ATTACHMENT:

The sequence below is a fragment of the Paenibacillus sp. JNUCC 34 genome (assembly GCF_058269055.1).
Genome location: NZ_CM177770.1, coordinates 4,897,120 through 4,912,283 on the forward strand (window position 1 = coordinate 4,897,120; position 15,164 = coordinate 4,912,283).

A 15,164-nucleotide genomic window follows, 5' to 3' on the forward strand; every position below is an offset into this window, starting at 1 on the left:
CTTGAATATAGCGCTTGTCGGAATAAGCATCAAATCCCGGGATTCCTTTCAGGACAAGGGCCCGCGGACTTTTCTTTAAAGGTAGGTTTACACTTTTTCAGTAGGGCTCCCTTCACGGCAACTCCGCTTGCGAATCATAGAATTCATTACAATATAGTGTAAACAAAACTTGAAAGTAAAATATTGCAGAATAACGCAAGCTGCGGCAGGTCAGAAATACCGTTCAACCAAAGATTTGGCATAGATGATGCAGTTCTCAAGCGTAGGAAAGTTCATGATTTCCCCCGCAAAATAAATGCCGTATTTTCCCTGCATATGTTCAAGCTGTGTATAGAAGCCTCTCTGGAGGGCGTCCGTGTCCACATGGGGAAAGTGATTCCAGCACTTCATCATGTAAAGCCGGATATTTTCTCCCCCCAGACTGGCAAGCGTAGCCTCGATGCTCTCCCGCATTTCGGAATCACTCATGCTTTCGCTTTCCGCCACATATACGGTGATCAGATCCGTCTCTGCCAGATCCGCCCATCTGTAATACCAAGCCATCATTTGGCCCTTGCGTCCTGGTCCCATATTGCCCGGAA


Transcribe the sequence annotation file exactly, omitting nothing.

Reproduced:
The sequence below is a fragment of the Paenibacillus sp. JNUCC 34 genome (assembly GCF_058269055.1).
Genome location: NZ_CM177770.1, coordinates 4,897,120 through 4,912,283 on the forward strand (window position 1 = coordinate 4,897,120; position 15,164 = coordinate 4,912,283).

A 15,164-nucleotide genomic window follows, 5' to 3' on the forward strand; every position below is an offset into this window, starting at 1 on the left:
CTTGAATATAGCGCTTGTCGGAATAAGCATCAAATCCCGGGATTCCTTTCAGGACAAGGGCCCGCGGACTTTTCTTTAAAGGTAGGTTTACACTTTTTCAGTAGGGCTCCCTTCACGGCAACTCCGCTTGCGAATCATAGAATTCATTACAATATAGTGTAAACAAAACTTGAAAGTAAAATATTGCAGAATAACGCAAGCTGCGGCAGGTCAGAAATACCGTTCAACCAAAGATTTGGCATAGATGATGCAGTTCTCAAGCGTAGGAAAGTTCATGATTTCCCCCGCAAAATAAATGCCGTATTTTCCCTGCATATGTTCAAGCTGTGTATAGAAGCCTCTCTGGAGGGCGTCCGTGTCCACATGGGGAAAGTGATTCCAGCACTTCATCATGTAAAGCCGGATATTTTCTCCCCCCAGACTGGCAAGCGTAGCCTCGATGCTCTCCCGCATTTCGGAATCACTCATGCTTTCGCTTTCCGCCACATATACGGTGATCAGATCCGTCTCTGCCAGATCCGCCCATCTGTAATACCAAGCCATCATTTGGCCCTTGCGTCCTGGTCCCATATTGCCCGGAA